Jan 25

Cω (Comega) Programming Introduction

Tech No Comments »

Dare has published a nice introduction to the Microsoft language Cω.

The most interesting parts of Cω are the extensions which give you native XML support, and SQL builtins.

One really interesting thing to see was:

public void PrintTrilogyTitles(){


This looks really Groovy too (blockish, ‘it’, etc… kinda like LoTR().each { }).

It is also interesting to see SQL as a first class citizen:

rows = select ContactName, Phone from DB.Customers;

foreach( row in rows ) {
Console.WriteLine("{0}", row.ContactName);

It will be very interesting to see how much of this gets put into C# 3.0, since Anders has expressed interest in these issues in the past. Maybe Java 6 will have some of it too? :)

Jan 24

Spring AOP using AspectJ 5

AOP, Tech No Comments »

Now AspectJ 5 has been announced, it seems to me a bit of a no-brainer for Spring to have full on support for the more advanced point-cuts of AspectJ/AspectWerkz.

There has been various integration in the past, and I am sure there will be more in the future.

To start with, Alex (of AspectWerkz/AspectJ 5) has written a new AspectWerkzPointcutAdvisor.

So, take a look at before:

<bean id="theMethodExecutionGetTargetAndArgsAroundAdvisor1"
<property name="advice">
<ref local="theMethodExecutionGetTargetAndArgsAroundAdvice"/>
<property name="pattern">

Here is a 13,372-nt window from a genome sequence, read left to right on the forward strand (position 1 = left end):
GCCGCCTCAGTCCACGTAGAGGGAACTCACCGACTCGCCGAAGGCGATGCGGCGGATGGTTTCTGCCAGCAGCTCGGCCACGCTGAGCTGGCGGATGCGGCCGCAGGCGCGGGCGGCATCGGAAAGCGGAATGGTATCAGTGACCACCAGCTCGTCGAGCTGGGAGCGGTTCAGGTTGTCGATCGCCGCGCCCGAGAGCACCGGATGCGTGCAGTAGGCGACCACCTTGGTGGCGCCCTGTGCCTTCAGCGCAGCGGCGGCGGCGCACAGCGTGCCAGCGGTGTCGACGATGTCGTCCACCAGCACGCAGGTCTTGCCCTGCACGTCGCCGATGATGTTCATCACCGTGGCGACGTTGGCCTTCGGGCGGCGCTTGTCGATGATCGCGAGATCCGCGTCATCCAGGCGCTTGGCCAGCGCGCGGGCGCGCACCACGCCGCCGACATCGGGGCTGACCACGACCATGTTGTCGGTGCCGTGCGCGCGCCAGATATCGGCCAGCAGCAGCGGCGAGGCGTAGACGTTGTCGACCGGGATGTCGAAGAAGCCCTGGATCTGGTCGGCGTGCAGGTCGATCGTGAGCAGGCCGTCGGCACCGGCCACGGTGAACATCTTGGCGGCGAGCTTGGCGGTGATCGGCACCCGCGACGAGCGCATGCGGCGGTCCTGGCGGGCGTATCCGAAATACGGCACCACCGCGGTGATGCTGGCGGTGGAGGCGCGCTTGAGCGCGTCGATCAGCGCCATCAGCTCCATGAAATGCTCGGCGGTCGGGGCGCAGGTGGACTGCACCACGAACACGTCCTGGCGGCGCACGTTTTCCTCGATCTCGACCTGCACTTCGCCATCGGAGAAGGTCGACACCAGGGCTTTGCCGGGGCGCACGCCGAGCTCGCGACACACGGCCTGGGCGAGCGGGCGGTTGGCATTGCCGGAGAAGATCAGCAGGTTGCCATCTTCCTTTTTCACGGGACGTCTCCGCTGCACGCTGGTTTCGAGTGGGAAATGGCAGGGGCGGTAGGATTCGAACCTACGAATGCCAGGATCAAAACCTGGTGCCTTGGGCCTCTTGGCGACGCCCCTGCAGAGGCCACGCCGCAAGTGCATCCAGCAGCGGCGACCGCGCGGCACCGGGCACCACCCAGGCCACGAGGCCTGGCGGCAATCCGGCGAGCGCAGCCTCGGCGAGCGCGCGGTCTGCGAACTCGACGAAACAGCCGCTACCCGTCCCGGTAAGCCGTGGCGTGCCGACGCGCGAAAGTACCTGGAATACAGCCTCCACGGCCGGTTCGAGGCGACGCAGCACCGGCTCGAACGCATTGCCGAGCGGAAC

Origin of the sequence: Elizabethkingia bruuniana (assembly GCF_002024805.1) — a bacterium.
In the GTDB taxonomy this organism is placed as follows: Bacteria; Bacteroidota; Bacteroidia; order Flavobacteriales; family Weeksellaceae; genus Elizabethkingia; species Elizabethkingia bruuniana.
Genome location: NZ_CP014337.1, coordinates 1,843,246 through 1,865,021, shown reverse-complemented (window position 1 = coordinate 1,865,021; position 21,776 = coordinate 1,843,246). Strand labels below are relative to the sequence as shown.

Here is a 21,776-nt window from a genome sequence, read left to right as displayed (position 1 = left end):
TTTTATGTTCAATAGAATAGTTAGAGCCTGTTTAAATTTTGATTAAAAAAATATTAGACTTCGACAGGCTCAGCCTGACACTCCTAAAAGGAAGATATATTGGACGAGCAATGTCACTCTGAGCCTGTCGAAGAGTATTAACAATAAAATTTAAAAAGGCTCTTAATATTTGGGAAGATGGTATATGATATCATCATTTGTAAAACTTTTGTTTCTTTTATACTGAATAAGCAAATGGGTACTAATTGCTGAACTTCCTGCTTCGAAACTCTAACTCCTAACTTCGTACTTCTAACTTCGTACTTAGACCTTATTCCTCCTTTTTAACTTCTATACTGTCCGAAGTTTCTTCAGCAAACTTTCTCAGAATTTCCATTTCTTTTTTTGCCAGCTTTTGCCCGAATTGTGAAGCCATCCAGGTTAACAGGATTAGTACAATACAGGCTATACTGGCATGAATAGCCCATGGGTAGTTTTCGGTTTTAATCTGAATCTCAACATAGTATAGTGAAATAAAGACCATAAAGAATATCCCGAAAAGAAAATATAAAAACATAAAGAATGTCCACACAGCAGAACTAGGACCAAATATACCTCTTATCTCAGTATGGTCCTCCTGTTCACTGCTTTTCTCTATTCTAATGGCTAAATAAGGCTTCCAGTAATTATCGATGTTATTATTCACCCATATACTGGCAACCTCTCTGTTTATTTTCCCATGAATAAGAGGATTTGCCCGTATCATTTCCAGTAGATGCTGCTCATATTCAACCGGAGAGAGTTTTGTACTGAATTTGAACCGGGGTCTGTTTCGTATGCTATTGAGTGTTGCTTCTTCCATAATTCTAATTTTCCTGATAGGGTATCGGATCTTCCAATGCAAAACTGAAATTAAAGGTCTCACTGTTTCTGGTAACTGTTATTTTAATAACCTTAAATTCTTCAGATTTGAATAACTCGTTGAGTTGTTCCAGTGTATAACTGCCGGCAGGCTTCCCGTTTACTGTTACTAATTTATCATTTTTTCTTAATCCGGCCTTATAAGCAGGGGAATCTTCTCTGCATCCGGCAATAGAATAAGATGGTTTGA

and now see how you can use the expressive pointcuts:

<bean id="theMethodExecutionAfterThrowingAdvisor"
<property name="advice">
<ref local="theMethodExecutionAfterThrowingAdvice"/>
<property name="expression">
<value>execution(* *..*.afterThrowingRTE(..))</value>

In fact, my guess is that, as time goes on and more people get into the power of AOP… the standard Spring AOP will be displaced by the more powerful Spring-AspectJ style.

However, Spring AOP has its uses, and it is great that you can chop and change so easily with Spring!

Jan 24

FileParser.eachLine: Learning from other languages

Tech No Comments »

At one time, if I had to write some code which was to loop through a file and do something with the contents, I would have thought:

- open the file
- while (there is a line)
- get line
- do something with line
- close up resources

And, I would make sure that all of the IO exceptions are handled correctly, that the resources are closed nicely in a finally { } etc etc.

However, since I get to code in other environments (Ruby, Groovy, etc) I now use a simple utility to do this kind of task. Here is the most simple test case which uses the FileParser utility:

public void testSimpleCommand() {
FileParser.eachLine(sampleFileLineReader, new LineCommand() {
public void useLine(String lineContents) {
assertEquals(sampleFileLine, lineContents);

Now the code that handles file IO is in one place (FileParser) and my application code doesn’t have to worry about it!

Compare this to the Groovy:

new File(inputFile).eachLine { | line | ……. }

Jan 24

New Ruby on Rails Tutorial

Ruby, Tech, UI / UX, Web Frameworks No Comments »

Rolling with Ruby on Rails is a new tutorial that goes through building a sample application from start (installing all software [rails, db, etc]) to finish (a running application).

Rails is really getting a lot of attention, and could be the tipping point for Ruby itself this year.

Parting Thoughts